What is happening right now?

Last Thursday I attended a lecture by Dr Claire Wardle regarding social media and how it’s shaping the journalism industry. She has been Principal Investigator for a number of funded research projects – one in which she examined the use of User Generated Content (UGC) across BBC news outlets.

Claire gave us a well-informed and ultra fast-paced lecture, not sure if she’s sponsored by Relentless but perhaps she should be. The lecture largely consisted of new social networking tools which are helping journalists find out a lot more about what’s happening in the world than ever before.

Tools such as news aggregators, for example Netvibes which enables people to have news brought to them, social network aggregators like Addict-o-matic and new applications to enhance Twitter such as Twitter Grader where you can find where you rank in the Twittersphere, TweepML to find lists of people you may be interested in following and Twitscoop a useful way of using the micro blogging service to see the current trending topics and automatic refreshing of your live feed. These applications help you keep on top of what is happening in the world in real-time.

The sites are becoming vital for journalists to use. Not only because it helps them keep abreast of local and international news but also it makes their lives easier in terms of research (aggregators/Twitter) and contacting sources (social networking sites).

As we are continually being told the face of the industry is changing, and rapidly. The era we’re entering may be as important as the advent of the Gutenberg’s press and these new tools are essential to learn if we want succeed in this ever-changing landscape.

As Twitter encourages people to let the world know what they are doing right now journalists need to pay attention to the news this can create.

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Twitter vs Private Eye in breaking of the super-injunction

I first heard about the oil company Trafigura and its suspected dumping of toxic oil on the Ivory Coast, that this Guardian article relates to, when I read a tweet on October 13 at 1:34am from @Glinner (Graham Linehan, writer of The IT Crowd): “What a shame it would be if #trafigura started trending after their lawyers went to so much trouble to silence the press.”

Indeed #trafigura became the top trending topic later that day. It seemed the whole of Twitter was awash with tweets from thousands of people spreading the news that the oil company’s lawyers, Carter-Ruck,were trying to gag the media with a super-injunction to stop people knowing about its client’s alleged crime.

This super-injunction, which not only prevented the media from talking about what the Minton Report had said (where the story broke from, see a summary of the report here from WikiLeaks via CyberLaw Blog), it prevented them from publishing questions raised in parliament and the people imposing the super-injunction too. This ban included social networking sites.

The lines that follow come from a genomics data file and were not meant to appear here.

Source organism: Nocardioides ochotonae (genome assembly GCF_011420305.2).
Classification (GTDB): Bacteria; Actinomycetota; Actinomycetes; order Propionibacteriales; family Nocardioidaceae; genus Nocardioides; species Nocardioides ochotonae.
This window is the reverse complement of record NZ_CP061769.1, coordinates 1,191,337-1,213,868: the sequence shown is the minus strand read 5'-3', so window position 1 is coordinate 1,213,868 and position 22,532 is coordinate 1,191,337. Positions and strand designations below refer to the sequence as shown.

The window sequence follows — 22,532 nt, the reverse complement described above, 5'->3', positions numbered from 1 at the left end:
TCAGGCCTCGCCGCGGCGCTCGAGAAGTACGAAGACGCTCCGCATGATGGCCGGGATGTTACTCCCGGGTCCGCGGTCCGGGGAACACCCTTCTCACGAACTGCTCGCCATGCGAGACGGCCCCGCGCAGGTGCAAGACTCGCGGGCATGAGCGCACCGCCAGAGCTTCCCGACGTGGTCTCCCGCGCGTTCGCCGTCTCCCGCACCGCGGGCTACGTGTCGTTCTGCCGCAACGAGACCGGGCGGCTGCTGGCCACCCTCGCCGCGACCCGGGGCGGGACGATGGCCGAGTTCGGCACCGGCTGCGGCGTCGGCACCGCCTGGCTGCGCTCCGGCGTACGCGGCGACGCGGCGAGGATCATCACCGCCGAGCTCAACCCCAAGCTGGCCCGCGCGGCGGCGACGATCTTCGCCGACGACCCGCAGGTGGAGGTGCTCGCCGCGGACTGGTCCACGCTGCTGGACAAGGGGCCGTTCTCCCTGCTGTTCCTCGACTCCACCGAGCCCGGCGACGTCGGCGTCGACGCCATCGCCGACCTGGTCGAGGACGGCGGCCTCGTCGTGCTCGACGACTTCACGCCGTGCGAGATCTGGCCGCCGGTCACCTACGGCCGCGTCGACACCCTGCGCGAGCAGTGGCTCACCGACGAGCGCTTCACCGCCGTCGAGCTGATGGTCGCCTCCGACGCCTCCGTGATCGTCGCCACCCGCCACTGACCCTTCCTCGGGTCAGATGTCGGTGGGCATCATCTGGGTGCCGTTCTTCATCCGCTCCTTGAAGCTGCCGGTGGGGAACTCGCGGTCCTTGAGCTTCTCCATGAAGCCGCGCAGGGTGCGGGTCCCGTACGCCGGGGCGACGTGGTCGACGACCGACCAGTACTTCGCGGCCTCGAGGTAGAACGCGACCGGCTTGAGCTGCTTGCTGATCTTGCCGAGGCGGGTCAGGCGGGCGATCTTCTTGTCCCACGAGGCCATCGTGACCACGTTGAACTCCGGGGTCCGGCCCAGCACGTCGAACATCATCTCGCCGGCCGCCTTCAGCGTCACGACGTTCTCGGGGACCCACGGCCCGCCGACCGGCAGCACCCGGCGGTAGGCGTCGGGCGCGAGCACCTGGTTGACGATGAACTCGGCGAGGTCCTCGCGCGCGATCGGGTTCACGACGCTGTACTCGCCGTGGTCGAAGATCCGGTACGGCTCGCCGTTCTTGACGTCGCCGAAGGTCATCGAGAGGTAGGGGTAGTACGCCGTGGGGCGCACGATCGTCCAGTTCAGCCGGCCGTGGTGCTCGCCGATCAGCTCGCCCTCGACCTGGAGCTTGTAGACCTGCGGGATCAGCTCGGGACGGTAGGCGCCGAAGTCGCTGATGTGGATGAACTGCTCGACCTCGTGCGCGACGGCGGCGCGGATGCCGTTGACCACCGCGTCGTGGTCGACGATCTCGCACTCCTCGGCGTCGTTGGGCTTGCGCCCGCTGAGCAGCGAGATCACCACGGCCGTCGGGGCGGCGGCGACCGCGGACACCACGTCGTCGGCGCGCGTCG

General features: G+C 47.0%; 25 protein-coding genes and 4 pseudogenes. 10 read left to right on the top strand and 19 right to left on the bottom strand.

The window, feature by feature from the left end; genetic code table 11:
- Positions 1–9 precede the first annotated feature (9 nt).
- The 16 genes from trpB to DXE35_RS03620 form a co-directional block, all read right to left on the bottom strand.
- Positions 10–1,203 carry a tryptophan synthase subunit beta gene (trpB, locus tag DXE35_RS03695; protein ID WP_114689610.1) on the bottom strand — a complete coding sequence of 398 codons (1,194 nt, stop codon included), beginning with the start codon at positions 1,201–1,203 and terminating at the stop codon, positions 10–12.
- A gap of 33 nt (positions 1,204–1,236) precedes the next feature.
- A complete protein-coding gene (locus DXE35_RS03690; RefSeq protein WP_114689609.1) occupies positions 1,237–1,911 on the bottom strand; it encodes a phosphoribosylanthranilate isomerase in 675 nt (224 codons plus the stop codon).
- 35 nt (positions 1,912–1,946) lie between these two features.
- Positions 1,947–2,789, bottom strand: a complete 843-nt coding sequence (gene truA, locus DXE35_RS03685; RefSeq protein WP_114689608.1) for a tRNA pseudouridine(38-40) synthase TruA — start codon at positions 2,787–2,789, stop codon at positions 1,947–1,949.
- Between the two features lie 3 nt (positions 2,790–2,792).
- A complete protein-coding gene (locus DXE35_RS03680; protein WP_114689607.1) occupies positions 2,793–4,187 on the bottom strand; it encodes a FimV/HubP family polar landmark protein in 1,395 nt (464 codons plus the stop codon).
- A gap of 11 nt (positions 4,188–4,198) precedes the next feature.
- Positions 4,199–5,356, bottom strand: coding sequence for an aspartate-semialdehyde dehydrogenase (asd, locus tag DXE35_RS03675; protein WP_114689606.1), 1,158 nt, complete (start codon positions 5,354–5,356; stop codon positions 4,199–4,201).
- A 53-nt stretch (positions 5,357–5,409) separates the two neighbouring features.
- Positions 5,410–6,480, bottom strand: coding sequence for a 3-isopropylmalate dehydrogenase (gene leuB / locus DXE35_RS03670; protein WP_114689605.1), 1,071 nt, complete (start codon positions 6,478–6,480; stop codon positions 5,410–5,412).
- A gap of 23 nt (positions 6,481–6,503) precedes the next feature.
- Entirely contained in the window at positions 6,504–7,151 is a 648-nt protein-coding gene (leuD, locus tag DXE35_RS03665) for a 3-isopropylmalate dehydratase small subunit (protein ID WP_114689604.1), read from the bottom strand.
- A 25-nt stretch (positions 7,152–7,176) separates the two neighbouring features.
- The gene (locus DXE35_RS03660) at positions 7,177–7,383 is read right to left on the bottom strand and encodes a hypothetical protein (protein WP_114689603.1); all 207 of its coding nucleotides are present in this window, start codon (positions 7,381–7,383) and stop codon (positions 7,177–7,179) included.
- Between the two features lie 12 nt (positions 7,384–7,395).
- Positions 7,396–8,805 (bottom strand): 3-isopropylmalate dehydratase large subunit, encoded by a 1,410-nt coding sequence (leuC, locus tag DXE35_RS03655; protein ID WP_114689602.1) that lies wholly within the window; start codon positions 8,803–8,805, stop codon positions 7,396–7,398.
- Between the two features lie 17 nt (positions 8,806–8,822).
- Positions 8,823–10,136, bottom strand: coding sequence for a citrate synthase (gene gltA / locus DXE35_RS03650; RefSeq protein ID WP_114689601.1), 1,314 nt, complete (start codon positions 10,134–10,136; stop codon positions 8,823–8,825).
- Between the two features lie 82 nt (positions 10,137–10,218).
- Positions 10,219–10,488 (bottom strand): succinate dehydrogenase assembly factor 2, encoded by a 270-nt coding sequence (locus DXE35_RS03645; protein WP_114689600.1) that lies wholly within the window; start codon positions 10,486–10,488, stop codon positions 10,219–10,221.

I’m pro Twitter and love that this medium can help break and distribute stories such as this. But contrary to popular belief, although helping a great deal in spreading the news to many people, Twitter did not bring the story to light in the first place.

Print beat the internet

Print beat the internet

Later that week on Friday I watched Have I Got News For You on BBC 1 and Ian Hislop (editor of Private Eye) spoke for a couple of minutes about how Private Eye wrote about the issue first, despite the super-injunction. An article in Private Eye by Ian Hislop states: “[We were] the first publication to print the full text of the now infamous parliamentary questions… a full two weeks before the Twittersphere caught up with the story.”

Perhaps Private Eye should have tweeted a link to it?

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Do journalists need an internet manifesto?

Not agreeing with all that is stated here in this Internet Manifesto created by German journalists I do find point nine The Internet is the new venue for political discourse interesting. It demonstrates how the internet is a powerful tool in maintaining democracy as it: “Thrives on participation and freedom of information.”

The internet provides a platform for debate on the media’s output as it enables the people, formally known as the audience, to engage in talks on almost anything and everything. As the Internet Manifesto explains it encourages active discussion which simply wasn’t possible not so long ago. The public are now able to express their opinions by using online mediums like Twitter and comment sections on articles.

In Alison Gow’s blog she talks about internet manifestos and how putting them on the web isn’t the answer because: “Too many of the people who need convincing aren’t looking there that often.”

Alison acknowledges the vital importance of the net and how every journalist needs involvement in its development. She understands that although the print media claim they are internet savvy, this isn’t always the case – especially with regards to the execs: “The focus is [still] on the money-making print product.”

So the problem lays with staff, as Alison states: “Higher up the editorial food chain” that aren’t internet literate. They refuse to learn the new ways of journalism, not grasping that the industry has changed forever.

In essence she is saying just because you understand how it once worked there’s no point having your head in the sand hoping that the industry will  go back to the way it was. Until a time-travelling DeLorean gets invented, that’s not going to happen.

These people should embrace change and help foster democracy online. A manifesto won’t implement this, but it serves as a reference for those that should be paying attention.

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